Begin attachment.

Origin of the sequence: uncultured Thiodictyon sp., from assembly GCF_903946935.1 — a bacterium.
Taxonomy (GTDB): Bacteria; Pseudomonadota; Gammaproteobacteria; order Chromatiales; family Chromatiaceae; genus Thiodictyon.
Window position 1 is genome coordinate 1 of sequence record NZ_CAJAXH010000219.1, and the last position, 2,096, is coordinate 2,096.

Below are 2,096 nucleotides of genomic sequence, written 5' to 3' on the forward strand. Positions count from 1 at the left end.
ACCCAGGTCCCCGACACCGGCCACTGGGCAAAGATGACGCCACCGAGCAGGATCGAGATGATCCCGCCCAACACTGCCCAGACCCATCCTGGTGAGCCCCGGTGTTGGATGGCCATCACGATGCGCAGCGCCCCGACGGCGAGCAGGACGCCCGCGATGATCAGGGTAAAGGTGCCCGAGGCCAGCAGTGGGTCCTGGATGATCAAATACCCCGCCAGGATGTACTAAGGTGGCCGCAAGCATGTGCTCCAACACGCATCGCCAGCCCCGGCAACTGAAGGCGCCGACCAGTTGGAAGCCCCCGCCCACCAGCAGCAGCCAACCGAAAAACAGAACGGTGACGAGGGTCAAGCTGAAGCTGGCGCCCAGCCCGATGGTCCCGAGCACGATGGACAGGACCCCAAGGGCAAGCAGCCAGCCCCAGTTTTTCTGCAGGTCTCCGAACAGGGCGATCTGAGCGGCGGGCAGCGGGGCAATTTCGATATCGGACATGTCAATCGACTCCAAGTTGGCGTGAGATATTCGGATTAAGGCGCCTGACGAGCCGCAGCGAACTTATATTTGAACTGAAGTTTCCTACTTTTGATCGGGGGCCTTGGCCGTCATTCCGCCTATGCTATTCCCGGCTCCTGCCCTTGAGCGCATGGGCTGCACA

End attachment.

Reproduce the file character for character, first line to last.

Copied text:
Origin of the sequence: uncultured Thiodictyon sp., from assembly GCF_903946935.1 — a bacterium.
Taxonomy (GTDB): Bacteria; Pseudomonadota; Gammaproteobacteria; order Chromatiales; family Chromatiaceae; genus Thiodictyon.
Window position 1 is genome coordinate 1 of sequence record NZ_CAJAXH010000219.1, and the last position, 2,096, is coordinate 2,096.

Below are 2,096 nucleotides of genomic sequence, written 5' to 3' on the forward strand. Positions count from 1 at the left end.
ACCCAGGTCCCCGACACCGGCCACTGGGCAAAGATGACGCCACCGAGCAGGATCGAGATGATCCCGCCCAACACTGCCCAGACCCATCCTGGTGAGCCCCGGTGTTGGATGGCCATCACGATGCGCAGCGCCCCGACGGCGAGCAGGACGCCCGCGATGATCAGGGTAAAGGTGCCCGAGGCCAGCAGTGGGTCCTGGATGATCAAATACCCCGCCAGGATGTACTAAGGTGGCCGCAAGCATGTGCTCCAACACGCATCGCCAGCCCCGGCAACTGAAGGCGCCGACCAGTTGGAAGCCCCCGCCCACCAGCAGCAGCCAACCGAAAAACAGAACGGTGACGAGGGTCAAGCTGAAGCTGGCGCCCAGCCCGATGGTCCCGAGCACGATGGACAGGACCCCAAGGGCAAGCAGCCAGCCCCAGTTTTTCTGCAGGTCTCCGAACAGGGCGATCTGAGCGGCGGGCAGCGGGGCAATTTCGATATCGGACATGTCAATCGACTCCAAGTTGGCGTGAGATATTCGGATTAAGGCGCCTGACGAGCCGCAGCGAACTTATATTTGAACTGAAGTTTCCTACTTTTGATCGGGGGCCTTGGCCGTCATTCCGCCTATGCTATTCCCGGCTCCTGCCCTTGAGCGCATGGGCTGCACA